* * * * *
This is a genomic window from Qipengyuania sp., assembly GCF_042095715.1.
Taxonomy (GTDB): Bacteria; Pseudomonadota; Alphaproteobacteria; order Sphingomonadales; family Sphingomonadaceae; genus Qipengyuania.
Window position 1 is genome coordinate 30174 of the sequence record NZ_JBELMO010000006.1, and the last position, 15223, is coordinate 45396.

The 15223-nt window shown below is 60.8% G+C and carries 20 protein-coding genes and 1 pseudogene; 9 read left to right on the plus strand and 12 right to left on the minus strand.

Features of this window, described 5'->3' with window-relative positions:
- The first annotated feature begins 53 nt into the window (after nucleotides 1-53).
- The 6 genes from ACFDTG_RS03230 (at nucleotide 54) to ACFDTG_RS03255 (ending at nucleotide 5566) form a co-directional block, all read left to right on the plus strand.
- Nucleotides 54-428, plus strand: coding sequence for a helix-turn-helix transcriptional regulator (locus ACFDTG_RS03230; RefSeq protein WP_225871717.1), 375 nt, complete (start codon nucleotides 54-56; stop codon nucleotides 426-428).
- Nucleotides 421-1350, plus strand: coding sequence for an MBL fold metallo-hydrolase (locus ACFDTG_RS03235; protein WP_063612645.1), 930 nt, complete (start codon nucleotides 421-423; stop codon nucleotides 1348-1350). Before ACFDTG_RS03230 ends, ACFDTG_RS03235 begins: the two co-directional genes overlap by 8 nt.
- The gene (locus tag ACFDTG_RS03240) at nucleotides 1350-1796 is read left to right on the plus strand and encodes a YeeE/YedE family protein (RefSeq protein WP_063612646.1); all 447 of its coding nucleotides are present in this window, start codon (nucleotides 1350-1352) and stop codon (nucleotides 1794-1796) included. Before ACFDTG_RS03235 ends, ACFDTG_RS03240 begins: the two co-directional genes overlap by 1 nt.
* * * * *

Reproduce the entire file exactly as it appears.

This is a genomic window from Qipengyuania sp., assembly GCF_042095715.1.
Taxonomy (GTDB): Bacteria; Pseudomonadota; Alphaproteobacteria; order Sphingomonadales; family Sphingomonadaceae; genus Qipengyuania.
Window position 1 is genome coordinate 30174 of the sequence record NZ_JBELMO010000006.1, and the last position, 15223, is coordinate 45396.

The 15223-nt window shown below is 60.8% G+C and carries 20 protein-coding genes and 1 pseudogene; 9 read left to right on the plus strand and 12 right to left on the minus strand.

Features of this window, described 5'->3' with window-relative positions:
- The first annotated feature begins 53 nt into the window (after nucleotides 1-53).
- The 6 genes from ACFDTG_RS03230 (at nucleotide 54) to ACFDTG_RS03255 (ending at nucleotide 5566) form a co-directional block, all read left to right on the plus strand.
- Nucleotides 54-428, plus strand: coding sequence for a helix-turn-helix transcriptional regulator (locus ACFDTG_RS03230; RefSeq protein WP_225871717.1), 375 nt, complete (start codon nucleotides 54-56; stop codon nucleotides 426-428).
- Nucleotides 421-1350, plus strand: coding sequence for an MBL fold metallo-hydrolase (locus ACFDTG_RS03235; protein WP_063612645.1), 930 nt, complete (start codon nucleotides 421-423; stop codon nucleotides 1348-1350). Before ACFDTG_RS03230 ends, ACFDTG_RS03235 begins: the two co-directional genes overlap by 8 nt.
- The gene (locus tag ACFDTG_RS03240) at nucleotides 1350-1796 is read left to right on the plus strand and encodes a YeeE/YedE family protein (RefSeq protein WP_063612646.1); all 447 of its coding nucleotides are present in this window, start codon (nucleotides 1350-1352) and stop codon (nucleotides 1794-1796) included. Before ACFDTG_RS03235 ends, ACFDTG_RS03240 begins: the two co-directional genes overlap by 1 nt.